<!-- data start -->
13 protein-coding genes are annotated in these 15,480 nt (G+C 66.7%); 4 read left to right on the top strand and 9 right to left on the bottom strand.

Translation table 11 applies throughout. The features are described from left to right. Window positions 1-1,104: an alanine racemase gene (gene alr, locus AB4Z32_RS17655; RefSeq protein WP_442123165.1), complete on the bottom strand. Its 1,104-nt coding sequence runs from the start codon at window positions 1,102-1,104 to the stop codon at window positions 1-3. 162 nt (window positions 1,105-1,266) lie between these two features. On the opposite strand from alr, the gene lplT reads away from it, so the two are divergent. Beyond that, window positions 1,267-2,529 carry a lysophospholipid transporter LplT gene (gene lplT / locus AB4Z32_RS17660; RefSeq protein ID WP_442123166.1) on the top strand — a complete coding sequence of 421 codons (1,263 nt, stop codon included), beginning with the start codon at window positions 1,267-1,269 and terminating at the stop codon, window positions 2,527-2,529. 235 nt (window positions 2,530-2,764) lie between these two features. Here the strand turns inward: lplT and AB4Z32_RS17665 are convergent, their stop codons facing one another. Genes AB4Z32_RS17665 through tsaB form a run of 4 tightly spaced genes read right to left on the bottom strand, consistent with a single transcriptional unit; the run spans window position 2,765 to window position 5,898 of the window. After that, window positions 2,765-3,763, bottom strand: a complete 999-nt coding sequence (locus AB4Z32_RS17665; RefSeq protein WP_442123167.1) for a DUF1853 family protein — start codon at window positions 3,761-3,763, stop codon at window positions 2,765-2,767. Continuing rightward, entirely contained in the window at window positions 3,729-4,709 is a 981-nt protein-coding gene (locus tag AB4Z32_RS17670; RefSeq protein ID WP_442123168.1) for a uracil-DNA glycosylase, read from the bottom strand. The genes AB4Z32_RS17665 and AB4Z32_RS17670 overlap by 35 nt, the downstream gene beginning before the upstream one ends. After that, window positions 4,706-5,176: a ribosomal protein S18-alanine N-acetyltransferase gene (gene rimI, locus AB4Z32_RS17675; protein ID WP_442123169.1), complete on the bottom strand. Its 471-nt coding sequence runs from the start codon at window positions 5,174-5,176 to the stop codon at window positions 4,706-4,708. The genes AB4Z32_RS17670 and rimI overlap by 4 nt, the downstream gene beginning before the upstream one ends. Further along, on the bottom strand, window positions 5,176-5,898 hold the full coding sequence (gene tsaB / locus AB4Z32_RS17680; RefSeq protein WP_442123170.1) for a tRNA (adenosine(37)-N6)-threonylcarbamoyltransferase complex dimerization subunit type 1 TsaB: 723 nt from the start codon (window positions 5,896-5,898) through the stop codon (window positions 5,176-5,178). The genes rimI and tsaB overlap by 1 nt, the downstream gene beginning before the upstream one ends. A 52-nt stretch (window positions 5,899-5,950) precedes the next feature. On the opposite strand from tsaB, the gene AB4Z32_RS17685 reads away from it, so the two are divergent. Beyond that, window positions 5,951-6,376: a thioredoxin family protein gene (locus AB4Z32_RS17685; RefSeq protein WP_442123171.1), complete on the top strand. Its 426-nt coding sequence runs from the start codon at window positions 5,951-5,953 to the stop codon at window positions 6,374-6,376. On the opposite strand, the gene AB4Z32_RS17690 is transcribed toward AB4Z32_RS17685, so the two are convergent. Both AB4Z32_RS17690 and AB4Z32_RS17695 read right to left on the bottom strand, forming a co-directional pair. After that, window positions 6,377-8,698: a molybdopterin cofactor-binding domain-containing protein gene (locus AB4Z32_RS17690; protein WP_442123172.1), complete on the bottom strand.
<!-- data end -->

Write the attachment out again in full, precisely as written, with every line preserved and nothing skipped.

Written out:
13 protein-coding genes are annotated in these 15,480 nt (G+C 66.7%); 4 read left to right on the top strand and 9 right to left on the bottom strand.

Translation table 11 applies throughout. The features are described from left to right. Window positions 1-1,104: an alanine racemase gene (gene alr, locus AB4Z32_RS17655; RefSeq protein WP_442123165.1), complete on the bottom strand. Its 1,104-nt coding sequence runs from the start codon at window positions 1,102-1,104 to the stop codon at window positions 1-3. 162 nt (window positions 1,105-1,266) lie between these two features. On the opposite strand from alr, the gene lplT reads away from it, so the two are divergent. Beyond that, window positions 1,267-2,529 carry a lysophospholipid transporter LplT gene (gene lplT / locus AB4Z32_RS17660; RefSeq protein ID WP_442123166.1) on the top strand — a complete coding sequence of 421 codons (1,263 nt, stop codon included), beginning with the start codon at window positions 1,267-1,269 and terminating at the stop codon, window positions 2,527-2,529. 235 nt (window positions 2,530-2,764) lie between these two features. Here the strand turns inward: lplT and AB4Z32_RS17665 are convergent, their stop codons facing one another. Genes AB4Z32_RS17665 through tsaB form a run of 4 tightly spaced genes read right to left on the bottom strand, consistent with a single transcriptional unit; the run spans window position 2,765 to window position 5,898 of the window. After that, window positions 2,765-3,763, bottom strand: a complete 999-nt coding sequence (locus AB4Z32_RS17665; RefSeq protein WP_442123167.1) for a DUF1853 family protein — start codon at window positions 3,761-3,763, stop codon at window positions 2,765-2,767. Continuing rightward, entirely contained in the window at window positions 3,729-4,709 is a 981-nt protein-coding gene (locus tag AB4Z32_RS17670; RefSeq protein ID WP_442123168.1) for a uracil-DNA glycosylase, read from the bottom strand. The genes AB4Z32_RS17665 and AB4Z32_RS17670 overlap by 35 nt, the downstream gene beginning before the upstream one ends. After that, window positions 4,706-5,176: a ribosomal protein S18-alanine N-acetyltransferase gene (gene rimI, locus AB4Z32_RS17675; protein ID WP_442123169.1), complete on the bottom strand. Its 471-nt coding sequence runs from the start codon at window positions 5,174-5,176 to the stop codon at window positions 4,706-4,708. The genes AB4Z32_RS17670 and rimI overlap by 4 nt, the downstream gene beginning before the upstream one ends. Further along, on the bottom strand, window positions 5,176-5,898 hold the full coding sequence (gene tsaB / locus AB4Z32_RS17680; RefSeq protein WP_442123170.1) for a tRNA (adenosine(37)-N6)-threonylcarbamoyltransferase complex dimerization subunit type 1 TsaB: 723 nt from the start codon (window positions 5,896-5,898) through the stop codon (window positions 5,176-5,178). The genes rimI and tsaB overlap by 1 nt, the downstream gene beginning before the upstream one ends. A 52-nt stretch (window positions 5,899-5,950) precedes the next feature. On the opposite strand from tsaB, the gene AB4Z32_RS17685 reads away from it, so the two are divergent. Beyond that, window positions 5,951-6,376: a thioredoxin family protein gene (locus AB4Z32_RS17685; RefSeq protein WP_442123171.1), complete on the top strand. Its 426-nt coding sequence runs from the start codon at window positions 5,951-5,953 to the stop codon at window positions 6,374-6,376. On the opposite strand, the gene AB4Z32_RS17690 is transcribed toward AB4Z32_RS17685, so the two are convergent. Both AB4Z32_RS17690 and AB4Z32_RS17695 read right to left on the bottom strand, forming a co-directional pair. After that, window positions 6,377-8,698: a molybdopterin cofactor-binding domain-containing protein gene (locus AB4Z32_RS17690; protein WP_442123172.1), complete on the bottom strand.